For a while, I lost a part of myself. I was forced to give up things that were parts of my identity, some of which I haven’t gotten back. I struggled in school with simple problems, I couldn’t follow a conversation, I missed the jokes. I had to reconcile the fact that I am not the same as I was before, and I can’t go back to that person. All of this – twice. After my first injury, I found my new normal. I got back up off the ground for the world to lay me flat again. I have to once again make peace between who I was and who I am.
It is in this that I found LoveYourBrain and Concussed. For so many years, I told myself that post-concussive syndrome and traumatic brain injury were two very different things. I cut myself off from the TBI community because I didn’t believe that I deserved to be there with my “minor concussion.” But it wasn’t a minor situation. And slowly, I began to open myself up. Thanks in part to both LoveYourBrain and Concussed., I continue to do so.
Sometimes I wish that I could have insignificant teenage problems, like figuring out what to wear or who my friends are, but that isn’t the hand I was dealt. My injury happened at such a young age, when one is discovering so much about themself, that I truly don’t believe I would be the same person if not for my injury.
And I love the person that I have become. My injury taught me patience and self-love and resiliency. It taught me that life is not fair and that I won’t always have control over the important things and that bad things happen to good people without it being punishment for something. I learned that the athlete, buckle-down mentality I’ve always had is not to be at the expense of my health and wellbeing. (Read more about this here.)
Now, over five years later, I am grappling with my future. As I apply to college, I ask myself whether my brain will be able to handle the science- and math-heavy paths I am interested in. I struggle every day with the idea that I have so much of my life ahead of me, and yet that many decisions I make will most likely be impacted by this injury. But not all of them will be.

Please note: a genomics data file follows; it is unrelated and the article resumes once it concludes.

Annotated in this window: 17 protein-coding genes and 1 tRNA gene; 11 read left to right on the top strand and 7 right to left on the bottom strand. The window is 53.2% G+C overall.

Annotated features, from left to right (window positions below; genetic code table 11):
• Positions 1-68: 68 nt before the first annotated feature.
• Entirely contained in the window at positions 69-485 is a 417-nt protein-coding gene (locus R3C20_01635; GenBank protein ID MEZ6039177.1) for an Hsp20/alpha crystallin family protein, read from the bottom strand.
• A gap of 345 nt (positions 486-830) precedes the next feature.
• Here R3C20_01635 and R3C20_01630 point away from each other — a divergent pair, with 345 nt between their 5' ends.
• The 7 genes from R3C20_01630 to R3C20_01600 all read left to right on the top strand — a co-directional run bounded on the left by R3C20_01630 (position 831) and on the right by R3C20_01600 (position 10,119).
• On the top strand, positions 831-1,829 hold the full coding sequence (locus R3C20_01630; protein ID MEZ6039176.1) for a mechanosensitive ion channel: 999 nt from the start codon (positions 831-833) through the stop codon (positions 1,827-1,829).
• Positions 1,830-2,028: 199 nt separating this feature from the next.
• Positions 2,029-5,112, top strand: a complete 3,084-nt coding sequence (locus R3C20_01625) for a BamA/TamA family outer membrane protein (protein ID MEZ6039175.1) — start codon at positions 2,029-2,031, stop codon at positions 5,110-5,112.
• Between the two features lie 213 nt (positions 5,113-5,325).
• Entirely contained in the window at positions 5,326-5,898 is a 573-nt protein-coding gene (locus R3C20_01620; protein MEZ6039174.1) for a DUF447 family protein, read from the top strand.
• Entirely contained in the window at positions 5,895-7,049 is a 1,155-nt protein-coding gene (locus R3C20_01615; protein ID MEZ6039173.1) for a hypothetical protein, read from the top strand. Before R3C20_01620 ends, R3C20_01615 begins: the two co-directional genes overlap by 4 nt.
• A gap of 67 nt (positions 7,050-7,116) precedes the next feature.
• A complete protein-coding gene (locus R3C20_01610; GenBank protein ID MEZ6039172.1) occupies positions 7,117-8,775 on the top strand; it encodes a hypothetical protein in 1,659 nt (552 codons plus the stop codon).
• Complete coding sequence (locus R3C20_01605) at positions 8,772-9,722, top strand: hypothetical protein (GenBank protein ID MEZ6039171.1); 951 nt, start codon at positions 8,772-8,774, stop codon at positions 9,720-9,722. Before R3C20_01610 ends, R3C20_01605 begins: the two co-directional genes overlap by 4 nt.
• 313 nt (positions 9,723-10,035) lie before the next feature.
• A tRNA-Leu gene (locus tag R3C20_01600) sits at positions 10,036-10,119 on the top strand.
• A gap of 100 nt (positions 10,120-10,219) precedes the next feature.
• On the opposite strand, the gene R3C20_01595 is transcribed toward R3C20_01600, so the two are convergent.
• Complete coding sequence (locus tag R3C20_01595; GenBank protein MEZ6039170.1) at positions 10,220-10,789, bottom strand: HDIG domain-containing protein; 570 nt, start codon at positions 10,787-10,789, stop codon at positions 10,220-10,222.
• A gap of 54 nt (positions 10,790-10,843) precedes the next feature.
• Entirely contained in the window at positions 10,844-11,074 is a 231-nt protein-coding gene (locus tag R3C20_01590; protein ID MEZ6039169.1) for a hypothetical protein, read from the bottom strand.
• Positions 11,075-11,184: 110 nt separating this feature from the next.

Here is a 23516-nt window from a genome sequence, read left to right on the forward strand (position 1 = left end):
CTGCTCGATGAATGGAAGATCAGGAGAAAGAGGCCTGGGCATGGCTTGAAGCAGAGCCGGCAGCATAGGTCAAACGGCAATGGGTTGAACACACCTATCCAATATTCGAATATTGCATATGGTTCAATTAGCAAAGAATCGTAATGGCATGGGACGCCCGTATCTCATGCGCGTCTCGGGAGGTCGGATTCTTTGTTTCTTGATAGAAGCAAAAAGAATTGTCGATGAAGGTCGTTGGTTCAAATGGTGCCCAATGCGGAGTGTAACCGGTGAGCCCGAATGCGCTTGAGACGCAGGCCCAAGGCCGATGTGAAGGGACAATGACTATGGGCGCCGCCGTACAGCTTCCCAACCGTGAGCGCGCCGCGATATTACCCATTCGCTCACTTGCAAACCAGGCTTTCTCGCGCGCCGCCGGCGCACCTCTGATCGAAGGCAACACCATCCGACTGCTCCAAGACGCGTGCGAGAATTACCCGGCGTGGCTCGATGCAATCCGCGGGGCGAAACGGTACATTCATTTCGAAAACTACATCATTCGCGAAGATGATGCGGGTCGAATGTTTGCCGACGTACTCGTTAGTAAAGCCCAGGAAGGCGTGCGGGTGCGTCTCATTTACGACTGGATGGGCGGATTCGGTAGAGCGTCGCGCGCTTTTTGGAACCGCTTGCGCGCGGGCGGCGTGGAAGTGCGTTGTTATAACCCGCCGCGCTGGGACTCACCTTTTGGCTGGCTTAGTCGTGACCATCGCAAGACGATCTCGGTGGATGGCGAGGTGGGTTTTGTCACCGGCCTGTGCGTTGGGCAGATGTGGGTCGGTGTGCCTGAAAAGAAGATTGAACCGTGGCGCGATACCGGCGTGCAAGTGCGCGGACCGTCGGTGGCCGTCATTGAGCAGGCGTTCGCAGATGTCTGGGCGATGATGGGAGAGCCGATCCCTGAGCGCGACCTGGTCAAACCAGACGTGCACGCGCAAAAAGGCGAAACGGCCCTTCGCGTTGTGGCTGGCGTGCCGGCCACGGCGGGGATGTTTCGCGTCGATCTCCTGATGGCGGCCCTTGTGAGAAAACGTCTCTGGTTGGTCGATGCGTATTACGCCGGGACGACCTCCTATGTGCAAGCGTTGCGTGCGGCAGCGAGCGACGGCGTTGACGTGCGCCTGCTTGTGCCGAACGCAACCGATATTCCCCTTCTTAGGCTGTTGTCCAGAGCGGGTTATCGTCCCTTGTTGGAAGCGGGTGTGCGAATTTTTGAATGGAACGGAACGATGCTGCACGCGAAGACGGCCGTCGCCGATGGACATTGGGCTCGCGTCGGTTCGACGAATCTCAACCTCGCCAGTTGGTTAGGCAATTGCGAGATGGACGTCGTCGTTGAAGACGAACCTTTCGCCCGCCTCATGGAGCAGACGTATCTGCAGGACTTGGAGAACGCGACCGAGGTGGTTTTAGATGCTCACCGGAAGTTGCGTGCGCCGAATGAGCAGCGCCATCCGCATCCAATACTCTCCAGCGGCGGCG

I have recently started journaling. In the morning I write down three things that I have control over, three little things that I will choose to do that day. At night I write down three tiny moments that brought me joy. I am working to focus on the aspects that I can control. (You can read more about my journaling here.)
People say that there is a light at the end of the tunnel. But what if it isn’t a tunnel? What if it’s a deep, dense forest, but you don’t need to make it to the other side? What if all you need to do is find the glints of sun through the trees? Listen to the birds chirp and find the little bits of light in your life. It is a process, but you don’t need to make it to the end of the tunnel to find happiness.
There are two traumatic brain injury organizations that are very close to my heart. In honor of Brain Injury Awareness Month, please consider donating to LoveYourBrain or Concussed. foundations. I am not affiliated with either, but they both mean a lot to me. Donations go to supporting TBI survivors and caregivers in acquiring resources, continuing research, and sponsoring individuals to go on TBI retreats. As someone who has attending such a retreat, I can tell you firsthand that it is a life-changing experience. Thank you for considering, and Happy Brain Injury Awareness Month!
disclaimer: partially adapted for a college essay.